The Rules of Composting.

Composting made easy using all the tricks of the trade.
The natural cycle.
Compost is the world's oldest and most natural form of fertiliser, It can be produced and used in any garden.

Unlike peat, compost returns lost nutrients and trace elements to the soil, and revitalises soil life as no other fertiliser can.
A handful of compost contains more living things than there are people on the earth: approximately ten billion organisms.

Fertilising your own plants with self-produced compost provides satisfaction in the production of your own fruit and vegetables, in beautiful flowers and tasty herbs.
A good gardener therefore cuts back bushes, shrubs and flowers, knowing that all these valuable resources will not be lost but will soon be made available to the garden as fertiliser or mulching material.

A pleasant side-effect is that composting also saves money, Less waste is produced for the dustbin and less fertiliser needs to be purchased.
If organic materials are shredded, mixed and aerated properly, they decompose into high-quality fertiliser.

The better the composition; the mix of "green" nitrogenous material and "brown" plant trimmings containing carbon ; the better the fertilising qualities and therefore also the compost.

Composting made easy  Using all the tricks of the trade.

Position the compost heap in a semi-shaded area near the house and protected from the wind, ideally with water and power supply (for shredders, for example) and a screen.
Room for at east two or, better, three containers; one for composting. one for finished compost and one for collecting dry plant trimmings.

Collect and sort systematically: Collect branches separately from soft plant trimmings and damp material containing earth, and protect from rain (cover).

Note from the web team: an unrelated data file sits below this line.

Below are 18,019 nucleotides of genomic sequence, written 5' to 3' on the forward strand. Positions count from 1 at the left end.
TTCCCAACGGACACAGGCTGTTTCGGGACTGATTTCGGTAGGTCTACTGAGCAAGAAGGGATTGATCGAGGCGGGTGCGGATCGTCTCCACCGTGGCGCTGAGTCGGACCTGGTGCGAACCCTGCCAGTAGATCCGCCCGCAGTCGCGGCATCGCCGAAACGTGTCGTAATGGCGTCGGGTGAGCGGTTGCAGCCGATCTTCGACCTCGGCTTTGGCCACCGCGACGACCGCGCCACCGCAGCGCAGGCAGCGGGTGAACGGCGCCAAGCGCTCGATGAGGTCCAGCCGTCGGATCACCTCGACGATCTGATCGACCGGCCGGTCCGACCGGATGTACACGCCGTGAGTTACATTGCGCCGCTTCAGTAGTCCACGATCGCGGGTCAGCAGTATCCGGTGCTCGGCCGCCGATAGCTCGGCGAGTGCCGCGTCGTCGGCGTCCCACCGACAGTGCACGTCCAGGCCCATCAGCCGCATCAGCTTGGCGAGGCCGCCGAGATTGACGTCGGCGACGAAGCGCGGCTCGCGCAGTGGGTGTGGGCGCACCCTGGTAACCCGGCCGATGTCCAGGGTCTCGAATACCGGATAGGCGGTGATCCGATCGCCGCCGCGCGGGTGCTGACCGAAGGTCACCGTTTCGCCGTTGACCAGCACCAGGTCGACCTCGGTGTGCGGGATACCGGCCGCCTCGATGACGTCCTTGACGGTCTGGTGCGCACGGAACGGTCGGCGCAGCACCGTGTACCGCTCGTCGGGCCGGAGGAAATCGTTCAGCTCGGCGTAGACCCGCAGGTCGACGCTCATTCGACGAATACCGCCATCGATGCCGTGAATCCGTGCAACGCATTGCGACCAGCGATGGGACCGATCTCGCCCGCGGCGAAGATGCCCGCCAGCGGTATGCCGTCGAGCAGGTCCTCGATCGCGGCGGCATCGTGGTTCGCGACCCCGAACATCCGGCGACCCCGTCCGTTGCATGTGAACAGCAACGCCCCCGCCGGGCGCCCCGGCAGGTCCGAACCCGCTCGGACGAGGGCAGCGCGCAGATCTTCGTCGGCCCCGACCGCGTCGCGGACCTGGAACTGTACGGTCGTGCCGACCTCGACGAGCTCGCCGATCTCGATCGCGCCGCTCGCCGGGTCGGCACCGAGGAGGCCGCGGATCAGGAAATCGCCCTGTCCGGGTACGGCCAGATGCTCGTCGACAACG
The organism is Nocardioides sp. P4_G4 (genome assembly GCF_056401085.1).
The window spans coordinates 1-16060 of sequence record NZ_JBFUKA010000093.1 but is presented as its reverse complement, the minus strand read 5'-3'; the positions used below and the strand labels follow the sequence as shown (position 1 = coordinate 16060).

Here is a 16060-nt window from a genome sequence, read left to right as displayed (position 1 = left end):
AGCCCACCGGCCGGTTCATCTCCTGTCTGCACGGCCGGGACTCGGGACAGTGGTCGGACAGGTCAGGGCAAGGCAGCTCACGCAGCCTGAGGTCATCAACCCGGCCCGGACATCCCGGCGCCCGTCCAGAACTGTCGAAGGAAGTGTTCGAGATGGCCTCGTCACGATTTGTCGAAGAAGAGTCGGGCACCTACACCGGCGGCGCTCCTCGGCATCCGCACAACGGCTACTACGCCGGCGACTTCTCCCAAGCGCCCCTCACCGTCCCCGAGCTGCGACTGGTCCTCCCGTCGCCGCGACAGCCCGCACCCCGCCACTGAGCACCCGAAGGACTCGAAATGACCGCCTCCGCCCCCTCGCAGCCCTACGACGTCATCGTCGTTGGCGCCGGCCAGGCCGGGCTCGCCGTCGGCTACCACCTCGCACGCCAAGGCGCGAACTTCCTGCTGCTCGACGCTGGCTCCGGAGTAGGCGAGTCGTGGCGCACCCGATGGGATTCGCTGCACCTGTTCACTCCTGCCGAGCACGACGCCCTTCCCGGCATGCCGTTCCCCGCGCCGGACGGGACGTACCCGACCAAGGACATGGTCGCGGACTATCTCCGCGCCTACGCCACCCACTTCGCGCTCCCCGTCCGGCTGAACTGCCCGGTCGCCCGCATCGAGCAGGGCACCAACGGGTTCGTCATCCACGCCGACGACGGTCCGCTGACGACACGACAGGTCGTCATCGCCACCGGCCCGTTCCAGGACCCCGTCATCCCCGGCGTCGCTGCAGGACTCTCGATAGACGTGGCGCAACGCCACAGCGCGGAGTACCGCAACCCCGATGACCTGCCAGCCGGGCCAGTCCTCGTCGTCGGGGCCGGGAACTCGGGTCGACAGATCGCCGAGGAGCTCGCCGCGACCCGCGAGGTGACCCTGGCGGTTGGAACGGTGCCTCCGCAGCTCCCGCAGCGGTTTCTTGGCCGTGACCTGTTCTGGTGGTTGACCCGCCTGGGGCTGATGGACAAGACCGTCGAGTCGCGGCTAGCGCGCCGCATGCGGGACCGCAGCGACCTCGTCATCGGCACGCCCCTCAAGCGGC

Organic, decomposable garden and household material is suitable for composting. The mix of "green" nitrogenous material and "brown" plant trimmings containing carbon determines the fertilising qualities. The shredding of twigs, branches and flowering shrubs using the VIKING garden shredders increases the surface area of the plant material and promotes decomposition through microbes and decomposition agents.

Never pile up large quantities of the same material. Always mix materials (e.g. grass cuttings with wood chippings). Shredding saves having to turn over the compost.
Place the compost containers on the ground, never on stone flags. Protect them against washing out, water-logging and drying out (cover). Important: aerate adequately.

The composting process takes several months, (14 days in a Sutton Tumbler), depending on the time of year and the ambient temperature. Compost is the best form of bio fertiliser. A fungal odour is a sign of maturity.

Raw compost is unfinished and contains the nutrients for the plants in an unusable form. However, It promotes soil life very well. Raw compost is very good for mulching.
Mature compost no longer contains any worms. The nutrients are released and can be absorbed by plants. However, plants should not be planted in finished compost alone ; the compost must be mixed with soil.